The Swahili Literary Festival, an annual event entering its second year, is a celebration of the rich intellectual, cultural and literary history on the Swahili coast. The festival is largely driven by the need to bring the Swahili community together in acknowledging and celebrating its heroes and intellectual history.
The 2020 edition of the festival which will be hosted at SwahiliPot Hub, Mombasa County, is heavily informed by the 2019 edition whose theme was “Celebrating Achievement”. The post-festival conversations we had with different scholars on the issue of “Swahiliness” indicated the need to talk about identity politics on the Swahili coast.
Knowledge is created then disseminated through various methods, and bookstores play a vital role in the knowledge economy. Time and space inevitably play a big part in the mobility of knowledge as well, and in the case of the Swahili coast, these elements have shaped Swahili poetry to an extent it became a ritualized form of knowledge production. This ritualization of poetry gave the shairi form a certain ability to morph into different shapes and forms to suit different audiences and needs.
To read Latifa Chiragdhin’s ‘Shihabuddin Chiraghdin: Life Journey of a Swahili Scholar’, (available on Amazon) a biography of her father, is to be intrigued, entertained and educated on matters history and culture, all at the same time. Latifa employs the use of simple, yet captivating language to take us through Maalim Shihab’s short but fulfilling life, right from childhood to adulthood in around two hundred pages.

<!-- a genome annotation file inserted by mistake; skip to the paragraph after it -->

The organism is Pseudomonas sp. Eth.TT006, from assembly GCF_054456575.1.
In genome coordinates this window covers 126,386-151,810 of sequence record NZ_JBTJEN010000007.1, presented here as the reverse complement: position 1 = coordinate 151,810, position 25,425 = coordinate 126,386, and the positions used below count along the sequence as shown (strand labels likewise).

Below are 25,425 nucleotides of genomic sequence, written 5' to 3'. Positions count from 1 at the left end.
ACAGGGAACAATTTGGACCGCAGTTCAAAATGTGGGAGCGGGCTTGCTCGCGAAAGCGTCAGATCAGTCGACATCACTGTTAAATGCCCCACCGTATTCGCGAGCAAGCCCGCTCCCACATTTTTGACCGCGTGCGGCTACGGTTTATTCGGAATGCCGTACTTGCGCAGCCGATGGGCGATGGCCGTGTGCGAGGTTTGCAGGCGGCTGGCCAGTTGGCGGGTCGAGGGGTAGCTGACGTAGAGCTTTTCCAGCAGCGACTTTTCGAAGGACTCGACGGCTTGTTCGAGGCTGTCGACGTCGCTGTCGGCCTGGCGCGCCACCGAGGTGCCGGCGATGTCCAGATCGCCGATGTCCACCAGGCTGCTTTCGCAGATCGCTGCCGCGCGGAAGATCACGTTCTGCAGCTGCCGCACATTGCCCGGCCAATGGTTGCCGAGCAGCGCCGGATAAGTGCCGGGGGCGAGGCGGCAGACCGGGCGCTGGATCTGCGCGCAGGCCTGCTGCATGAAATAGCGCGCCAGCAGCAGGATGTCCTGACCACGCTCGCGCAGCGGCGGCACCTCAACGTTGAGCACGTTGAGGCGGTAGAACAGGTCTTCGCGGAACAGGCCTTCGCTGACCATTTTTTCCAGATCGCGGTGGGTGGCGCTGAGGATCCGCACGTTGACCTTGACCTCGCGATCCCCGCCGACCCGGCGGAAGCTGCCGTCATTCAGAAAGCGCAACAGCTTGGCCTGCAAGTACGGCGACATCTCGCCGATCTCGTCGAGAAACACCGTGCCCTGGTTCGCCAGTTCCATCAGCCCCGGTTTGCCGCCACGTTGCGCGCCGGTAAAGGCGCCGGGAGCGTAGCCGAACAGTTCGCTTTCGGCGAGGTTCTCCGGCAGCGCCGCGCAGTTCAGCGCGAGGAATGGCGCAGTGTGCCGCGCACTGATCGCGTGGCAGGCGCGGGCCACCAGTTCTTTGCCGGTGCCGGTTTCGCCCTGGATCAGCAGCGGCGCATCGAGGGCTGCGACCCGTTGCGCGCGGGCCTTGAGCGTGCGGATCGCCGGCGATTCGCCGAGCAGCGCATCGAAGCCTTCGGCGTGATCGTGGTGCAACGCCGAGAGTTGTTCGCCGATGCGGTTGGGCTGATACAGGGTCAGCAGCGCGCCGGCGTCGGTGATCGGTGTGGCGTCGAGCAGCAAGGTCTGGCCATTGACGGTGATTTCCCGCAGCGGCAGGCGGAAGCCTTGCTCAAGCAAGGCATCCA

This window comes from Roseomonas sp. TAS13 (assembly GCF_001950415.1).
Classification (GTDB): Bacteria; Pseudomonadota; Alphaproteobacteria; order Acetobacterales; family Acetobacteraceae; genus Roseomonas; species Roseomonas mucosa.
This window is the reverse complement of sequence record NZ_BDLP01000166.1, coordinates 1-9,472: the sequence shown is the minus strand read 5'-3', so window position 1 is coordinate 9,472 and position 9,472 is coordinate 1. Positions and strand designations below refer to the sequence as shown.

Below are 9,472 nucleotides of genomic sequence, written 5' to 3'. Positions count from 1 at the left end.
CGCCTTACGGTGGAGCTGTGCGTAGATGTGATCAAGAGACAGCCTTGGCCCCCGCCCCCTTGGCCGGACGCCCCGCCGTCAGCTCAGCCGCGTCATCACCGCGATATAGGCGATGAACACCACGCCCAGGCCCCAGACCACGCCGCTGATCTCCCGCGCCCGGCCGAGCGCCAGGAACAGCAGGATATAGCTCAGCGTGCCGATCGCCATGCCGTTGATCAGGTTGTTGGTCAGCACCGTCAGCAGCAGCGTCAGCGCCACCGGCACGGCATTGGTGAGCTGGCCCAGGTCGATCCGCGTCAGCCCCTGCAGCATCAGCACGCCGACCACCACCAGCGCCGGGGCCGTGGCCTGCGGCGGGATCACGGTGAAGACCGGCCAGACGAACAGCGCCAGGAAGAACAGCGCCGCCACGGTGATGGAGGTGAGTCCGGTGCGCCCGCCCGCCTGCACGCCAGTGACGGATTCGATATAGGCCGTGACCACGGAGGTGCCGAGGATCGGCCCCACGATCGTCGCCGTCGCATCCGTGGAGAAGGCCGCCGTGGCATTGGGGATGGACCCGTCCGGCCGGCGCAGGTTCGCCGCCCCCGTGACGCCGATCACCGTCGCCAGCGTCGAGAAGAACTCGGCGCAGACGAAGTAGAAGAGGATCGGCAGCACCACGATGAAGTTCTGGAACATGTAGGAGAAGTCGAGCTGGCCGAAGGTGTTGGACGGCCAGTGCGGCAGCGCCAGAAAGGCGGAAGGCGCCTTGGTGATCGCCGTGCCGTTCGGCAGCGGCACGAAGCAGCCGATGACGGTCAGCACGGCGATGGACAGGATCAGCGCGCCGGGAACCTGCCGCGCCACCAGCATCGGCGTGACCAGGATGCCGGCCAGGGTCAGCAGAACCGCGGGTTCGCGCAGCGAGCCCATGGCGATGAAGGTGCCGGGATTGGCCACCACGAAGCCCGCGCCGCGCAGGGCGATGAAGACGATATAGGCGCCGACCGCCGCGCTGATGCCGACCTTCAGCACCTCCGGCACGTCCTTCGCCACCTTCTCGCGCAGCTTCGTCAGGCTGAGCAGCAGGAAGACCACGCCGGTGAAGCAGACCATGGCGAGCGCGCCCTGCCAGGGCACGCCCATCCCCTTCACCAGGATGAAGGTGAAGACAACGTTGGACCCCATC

“Stories have to be told or they die, and when they die, we can’t remember who we are or why we’re here.” — Sue Monk Kidd, author
Hekaya Initiative is currently looking for fiction writers to participate in a traveling story that aims at connecting the larger Swahili Coast. Locations of interest include: Dar-e-Salaam, Bagamoyo, Kilwa, Swahili-speaking Northern part of Mozambique, Voi, Mombasa, Kilifi, Watamu, Malindi, Lamu, Kiunga, Bosaso, Zanzibar, Comoros, and Pemba.
The story will be passed on from one location to another until it
traverses all these locations. Stories connect us, and we hope the
traveling story will capture the cultural wealth and diversity of the
“…For literature to remain a veritable tool and agent of social change, it must continue to reflect the conflicts and crises thrown up by the society.” Prof Edwin Onwuka, Covenant Uni., Ota Ogun State, Nigeria- Dept of Languages.
Our appreciation of the khanga as an active preserver of Swahili culture will use as its point of departure a true love story whose outcome is heavily influenced by the writing on a khanga . Abdi, a good non-Swahili boy falls in love with Fatma, a pure Swahili girl. Her father would have none of it and insists on getting her married to her first cousin who is just back from Abu Dhabi with lots of Arab money that can only be adequately spent in obtaining a worthy wife, a wife like Fatma. But Fatma loves Abdi, and she cannot see her life without him. Her grandmother knows and supports it too.